Speaker: Dr Rémy Madinier (Senior Researcher, CNRS and Co-Director, IISMM & CASE-EHESS)
Date: Wednesday, 12 February 2014
Time: 2:00pm – 3:30pm
Venue: AS3, Level 6, SEAS Seminar Room (06-20)
Chairperson: Assoc Prof Vatthana Pholsena
Between Independence in 1945 and the advent of the New Order in the mid-1960s, Indonesian Islam saw the emergence and then the failure of a powerful and original phenomenon — a democratic Muslim current. Within the Masyumi party – for a long time the main political formation in Indonesia – was spelt out and defended the ideal of a Muslim democracy, one that substituted the simple demand of an Islamic state for political and parliamentary struggle. This project, and its failure, left a lasting impression and supplied a clear lesson on the complex and fragile alchemy that can push a moderate Islamic approach, favourable towards democracy and limited secularism, down the slope of intransigence and intolerance.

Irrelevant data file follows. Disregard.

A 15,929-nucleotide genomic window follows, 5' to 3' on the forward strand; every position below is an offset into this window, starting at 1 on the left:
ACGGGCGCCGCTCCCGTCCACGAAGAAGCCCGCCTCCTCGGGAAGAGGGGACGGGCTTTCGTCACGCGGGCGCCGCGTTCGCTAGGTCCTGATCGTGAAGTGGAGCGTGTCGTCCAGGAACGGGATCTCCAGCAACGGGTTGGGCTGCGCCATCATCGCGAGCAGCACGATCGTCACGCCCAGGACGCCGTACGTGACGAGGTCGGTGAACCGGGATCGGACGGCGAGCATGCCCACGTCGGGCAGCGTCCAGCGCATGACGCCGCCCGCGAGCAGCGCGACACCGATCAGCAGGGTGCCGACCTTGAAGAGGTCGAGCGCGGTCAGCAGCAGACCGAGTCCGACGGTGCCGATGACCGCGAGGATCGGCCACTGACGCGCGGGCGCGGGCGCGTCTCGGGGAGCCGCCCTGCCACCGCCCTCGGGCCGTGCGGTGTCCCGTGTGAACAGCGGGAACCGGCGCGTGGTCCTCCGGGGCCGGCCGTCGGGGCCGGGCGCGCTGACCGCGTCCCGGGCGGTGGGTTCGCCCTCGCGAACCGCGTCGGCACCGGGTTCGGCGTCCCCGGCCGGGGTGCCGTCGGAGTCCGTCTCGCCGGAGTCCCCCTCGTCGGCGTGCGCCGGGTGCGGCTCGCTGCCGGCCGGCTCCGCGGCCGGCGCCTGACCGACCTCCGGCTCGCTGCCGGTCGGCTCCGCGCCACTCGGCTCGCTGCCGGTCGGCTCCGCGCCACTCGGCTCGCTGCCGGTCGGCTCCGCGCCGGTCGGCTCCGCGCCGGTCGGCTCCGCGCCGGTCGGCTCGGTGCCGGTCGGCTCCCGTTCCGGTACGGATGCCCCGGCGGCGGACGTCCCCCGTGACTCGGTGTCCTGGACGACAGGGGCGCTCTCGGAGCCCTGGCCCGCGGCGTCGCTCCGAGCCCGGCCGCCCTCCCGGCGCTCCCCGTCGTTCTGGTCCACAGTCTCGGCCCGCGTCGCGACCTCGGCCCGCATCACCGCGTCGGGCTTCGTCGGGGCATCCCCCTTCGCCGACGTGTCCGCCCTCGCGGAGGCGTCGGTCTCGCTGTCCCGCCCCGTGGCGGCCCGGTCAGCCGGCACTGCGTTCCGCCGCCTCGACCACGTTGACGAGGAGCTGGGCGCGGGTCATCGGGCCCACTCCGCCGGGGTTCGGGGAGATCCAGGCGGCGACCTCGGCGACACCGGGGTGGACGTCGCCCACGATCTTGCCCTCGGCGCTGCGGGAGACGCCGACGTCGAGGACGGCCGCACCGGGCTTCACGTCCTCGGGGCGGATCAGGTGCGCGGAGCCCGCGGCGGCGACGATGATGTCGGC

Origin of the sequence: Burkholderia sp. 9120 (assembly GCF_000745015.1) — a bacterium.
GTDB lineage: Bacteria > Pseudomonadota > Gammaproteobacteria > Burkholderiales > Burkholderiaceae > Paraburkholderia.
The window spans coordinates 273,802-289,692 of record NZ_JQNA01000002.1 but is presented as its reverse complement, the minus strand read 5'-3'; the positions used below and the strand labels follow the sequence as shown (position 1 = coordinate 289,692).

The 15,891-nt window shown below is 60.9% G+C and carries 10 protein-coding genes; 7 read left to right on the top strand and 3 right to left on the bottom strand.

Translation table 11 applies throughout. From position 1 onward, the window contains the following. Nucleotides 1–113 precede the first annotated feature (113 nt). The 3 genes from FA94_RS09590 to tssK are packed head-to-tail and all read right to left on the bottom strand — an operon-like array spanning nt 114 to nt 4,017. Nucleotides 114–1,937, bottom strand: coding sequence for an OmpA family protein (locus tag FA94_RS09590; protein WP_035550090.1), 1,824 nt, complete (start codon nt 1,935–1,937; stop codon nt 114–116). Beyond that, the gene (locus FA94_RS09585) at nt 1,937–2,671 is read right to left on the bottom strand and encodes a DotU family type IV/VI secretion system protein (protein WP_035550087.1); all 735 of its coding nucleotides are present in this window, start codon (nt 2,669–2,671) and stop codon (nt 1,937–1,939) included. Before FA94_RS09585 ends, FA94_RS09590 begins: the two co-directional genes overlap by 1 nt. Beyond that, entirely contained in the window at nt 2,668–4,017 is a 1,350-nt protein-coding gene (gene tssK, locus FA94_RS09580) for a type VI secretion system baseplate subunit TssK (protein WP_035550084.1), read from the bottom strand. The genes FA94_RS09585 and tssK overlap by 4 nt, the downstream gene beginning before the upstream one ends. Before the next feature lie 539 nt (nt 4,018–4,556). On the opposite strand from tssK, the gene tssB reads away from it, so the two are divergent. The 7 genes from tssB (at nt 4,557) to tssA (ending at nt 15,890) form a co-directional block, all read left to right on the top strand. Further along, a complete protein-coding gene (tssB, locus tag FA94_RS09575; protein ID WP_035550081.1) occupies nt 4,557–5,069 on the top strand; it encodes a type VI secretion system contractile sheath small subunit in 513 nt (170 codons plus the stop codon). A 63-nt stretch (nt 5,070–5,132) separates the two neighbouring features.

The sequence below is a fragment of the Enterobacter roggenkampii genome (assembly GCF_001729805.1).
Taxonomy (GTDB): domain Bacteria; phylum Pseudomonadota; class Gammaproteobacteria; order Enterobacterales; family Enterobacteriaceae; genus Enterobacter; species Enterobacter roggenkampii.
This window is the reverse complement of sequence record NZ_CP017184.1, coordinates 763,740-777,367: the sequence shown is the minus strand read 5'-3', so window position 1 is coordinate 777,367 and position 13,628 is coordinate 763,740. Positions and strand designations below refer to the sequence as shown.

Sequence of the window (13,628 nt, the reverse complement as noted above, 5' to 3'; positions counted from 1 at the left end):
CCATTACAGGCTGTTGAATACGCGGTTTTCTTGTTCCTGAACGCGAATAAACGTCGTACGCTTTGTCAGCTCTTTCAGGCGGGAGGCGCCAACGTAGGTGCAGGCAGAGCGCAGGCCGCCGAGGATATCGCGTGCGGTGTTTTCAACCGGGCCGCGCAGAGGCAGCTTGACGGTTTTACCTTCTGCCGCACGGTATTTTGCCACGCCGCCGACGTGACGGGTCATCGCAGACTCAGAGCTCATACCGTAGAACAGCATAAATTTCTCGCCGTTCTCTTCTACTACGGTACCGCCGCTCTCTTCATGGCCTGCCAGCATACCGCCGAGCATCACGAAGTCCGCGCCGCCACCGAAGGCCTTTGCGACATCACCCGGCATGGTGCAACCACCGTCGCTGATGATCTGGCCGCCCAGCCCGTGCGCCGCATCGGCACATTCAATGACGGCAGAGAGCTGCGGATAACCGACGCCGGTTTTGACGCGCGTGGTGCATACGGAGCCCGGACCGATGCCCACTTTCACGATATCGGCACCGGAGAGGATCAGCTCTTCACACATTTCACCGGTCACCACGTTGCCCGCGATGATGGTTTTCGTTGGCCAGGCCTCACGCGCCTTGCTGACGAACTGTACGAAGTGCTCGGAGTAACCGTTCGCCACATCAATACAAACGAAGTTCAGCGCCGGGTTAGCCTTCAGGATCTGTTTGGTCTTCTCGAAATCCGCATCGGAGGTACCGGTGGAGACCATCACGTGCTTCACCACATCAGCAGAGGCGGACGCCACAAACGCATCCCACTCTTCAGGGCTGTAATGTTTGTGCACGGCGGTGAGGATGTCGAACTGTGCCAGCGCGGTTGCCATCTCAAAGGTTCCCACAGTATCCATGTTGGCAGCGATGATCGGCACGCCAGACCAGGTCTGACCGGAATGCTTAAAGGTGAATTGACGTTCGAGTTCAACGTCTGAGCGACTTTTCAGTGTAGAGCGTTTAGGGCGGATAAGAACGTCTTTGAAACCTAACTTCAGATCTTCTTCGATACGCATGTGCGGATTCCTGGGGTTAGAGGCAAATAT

About the speaker
Rémy Madinier is a senior researcher at the French National Center for Scientific Research (CNRS) and co-director of the Institut d’études de l’Islam et des sociétés du monde musulman (IISMM) and of the Centre Asie du Sud-Est (CASE-EHESS). He has published several books devoted to the modern history of Indonesian Islam: L’Indonésie, entre démocratie musulmane et Islam intégral. Histoire du parti Masjumi (1945-1960), Karthala, 2012; The End of Innocence? Indonesian Islam and the Temptations of Radicalism, NUS Press, 2011 (with Andrée Feillard); The Politics of Agama in Java and Bali, Routledge, 2011 (co-edited with Michel Picard). He is currently working on a history of Muslim-Christian relations in Indonesia.